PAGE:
“We need to build bridges between midwives and doctors so we can all work together better for the best interests of the patient,” says Skinner. “At present we have a very short-term view. We make sure the baby is alive and then we leave, with little consideration for the long-term physical and emotional wellbeing of the mother.”
Anecdotally most women will know at least one friend who has required reconstructive surgery following their vaginal birth. In my case I have two friends who waited years before they had the courage to see their doctor in order to have serious issues fixed.
Why is it we don’t talk about it? Why do we seem to think that physical trauma is just all part and parcel of birth to be endured in secret?
Skinner is a co-author of a new piece of research looking into the psychological consequences of tramatic vaginal birth.
The women Skinner (an experienced midwife) interviewed were all low risk first time mothers. From a population of 850 births evaluated, 70 were identified as having major pelvic floor trauma (1 in 12) and 40 agreed to participate in the study. Of these 40 some had given birth without intervention (14), some with ventouse assistance-vacuum (8) and some with forceps (18). Of these women 100% suffered ‘levator avulsion’ (where part or all of the pelvic floor muscles are pulled off the pubic bone on one or both sides – resulting in urinary incontinence and/or urterine and/or bladder prolapse) and 55% suffered major obsetric anal sphincter tears.
Co author University of Sydney’s Professor Dietz says “Only about 25 per cent of women get a non-traumatic normal vaginal delivery that did not do serious damage to their pelvic floor or their anal sphincter” and continues “The forceps rate has doubled in NSW over the last 10 years. At some hospitals quadrupled”.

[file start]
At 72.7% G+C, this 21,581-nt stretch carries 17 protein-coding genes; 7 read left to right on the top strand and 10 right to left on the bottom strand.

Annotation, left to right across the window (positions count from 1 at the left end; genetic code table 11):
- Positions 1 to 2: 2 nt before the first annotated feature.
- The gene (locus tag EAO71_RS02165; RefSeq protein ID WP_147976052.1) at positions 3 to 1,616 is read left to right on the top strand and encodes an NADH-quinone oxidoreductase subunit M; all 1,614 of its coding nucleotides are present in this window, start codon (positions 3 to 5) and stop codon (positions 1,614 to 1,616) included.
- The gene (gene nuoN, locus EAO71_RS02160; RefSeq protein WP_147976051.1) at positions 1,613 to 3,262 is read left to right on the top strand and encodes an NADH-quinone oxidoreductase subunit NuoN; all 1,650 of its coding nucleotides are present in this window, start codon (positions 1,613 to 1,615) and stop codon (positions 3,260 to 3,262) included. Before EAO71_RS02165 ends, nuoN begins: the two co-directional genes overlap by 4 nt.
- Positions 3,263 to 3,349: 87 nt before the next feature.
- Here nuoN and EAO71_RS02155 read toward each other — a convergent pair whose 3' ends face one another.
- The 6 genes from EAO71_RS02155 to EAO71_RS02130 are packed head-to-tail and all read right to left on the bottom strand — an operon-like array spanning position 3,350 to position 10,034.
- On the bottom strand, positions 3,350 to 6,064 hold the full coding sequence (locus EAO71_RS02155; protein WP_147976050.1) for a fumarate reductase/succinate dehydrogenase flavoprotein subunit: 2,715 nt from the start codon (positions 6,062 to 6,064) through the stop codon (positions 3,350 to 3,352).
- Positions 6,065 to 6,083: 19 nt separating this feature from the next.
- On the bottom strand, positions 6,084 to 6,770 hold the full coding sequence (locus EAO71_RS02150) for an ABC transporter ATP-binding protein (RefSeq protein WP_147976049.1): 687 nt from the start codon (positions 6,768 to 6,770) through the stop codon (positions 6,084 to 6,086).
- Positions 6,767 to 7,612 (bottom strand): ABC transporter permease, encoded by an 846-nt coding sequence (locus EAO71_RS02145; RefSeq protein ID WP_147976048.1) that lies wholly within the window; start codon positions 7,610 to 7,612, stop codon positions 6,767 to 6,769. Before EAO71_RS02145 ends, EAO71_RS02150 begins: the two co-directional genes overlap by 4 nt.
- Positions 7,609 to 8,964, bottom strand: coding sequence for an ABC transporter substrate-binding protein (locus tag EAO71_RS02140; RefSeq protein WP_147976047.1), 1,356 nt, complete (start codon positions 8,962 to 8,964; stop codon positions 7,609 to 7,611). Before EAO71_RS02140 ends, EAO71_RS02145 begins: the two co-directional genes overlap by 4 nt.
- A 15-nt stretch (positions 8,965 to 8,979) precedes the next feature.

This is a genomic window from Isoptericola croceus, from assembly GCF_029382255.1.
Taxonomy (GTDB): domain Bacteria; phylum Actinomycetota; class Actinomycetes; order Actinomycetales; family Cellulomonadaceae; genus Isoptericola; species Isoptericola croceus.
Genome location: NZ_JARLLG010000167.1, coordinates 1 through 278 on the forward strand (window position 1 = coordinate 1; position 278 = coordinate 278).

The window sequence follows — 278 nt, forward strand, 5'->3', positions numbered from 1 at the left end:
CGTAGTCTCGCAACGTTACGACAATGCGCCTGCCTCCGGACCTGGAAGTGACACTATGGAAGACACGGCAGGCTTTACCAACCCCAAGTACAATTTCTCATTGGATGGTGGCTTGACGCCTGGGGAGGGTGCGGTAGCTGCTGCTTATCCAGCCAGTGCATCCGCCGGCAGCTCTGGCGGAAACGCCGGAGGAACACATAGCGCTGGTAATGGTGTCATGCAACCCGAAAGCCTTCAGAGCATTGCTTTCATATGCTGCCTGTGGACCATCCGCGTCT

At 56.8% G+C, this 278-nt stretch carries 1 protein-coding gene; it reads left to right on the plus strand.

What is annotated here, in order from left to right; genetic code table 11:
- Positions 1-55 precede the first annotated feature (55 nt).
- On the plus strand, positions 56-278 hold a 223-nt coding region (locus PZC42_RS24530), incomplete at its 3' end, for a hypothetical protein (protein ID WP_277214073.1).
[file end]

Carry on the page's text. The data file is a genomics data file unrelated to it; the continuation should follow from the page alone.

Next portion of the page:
Dietz suggests that in trying to reduce the caesarean rate, other forms of intervention are once again on the increase.
Once again the lack of balanced information is making it very difficult for women to make an informed choice about their mode of birth.
The following findings from the study make very depressing reading…
- Inadequate antenatal education (reported by 72.5% of respondants)
- No information from clinicians regarding the possibility of postnatal pelvic floor issues (reported by 90%)
- Conflicting advice before, during and after birth (reported by 87.5%)
- Partners traumatised by events (reported by 52.5%)
- Long term sexual dysfunction / relationship issues (reported by 67.5%)
- An absence of postnatal assessment of injuries (reported by 90%)
- Multiple symptoms of pelvic floor dysfunction causing lifestyle alteration (reported by 87.5%)
- Putting up with the symptoms quietly (reported by 90%)
- Symptoms of PTSD (Post Traumatic Stress Disporder) (reported by 67.5%)
- ‘Dismissive reactions from clinicians’ (reported by 65%)
Skinner and Dietz believe that physical and psychological birth trauma is a major public health issue with “forceps being the main risk factor. Only a small proportion of anal sphincter trauma us optimally repaired, and major levator trauma is rarely diagnosed and never repaired”.
If postnatally your pelvic floor exercises do not appear to be improving symptoms it may be you have suffered ‘levator avulsion’. A simple explanation of this tramua can be found here. Go to your GP and request further investigation and support – there are options.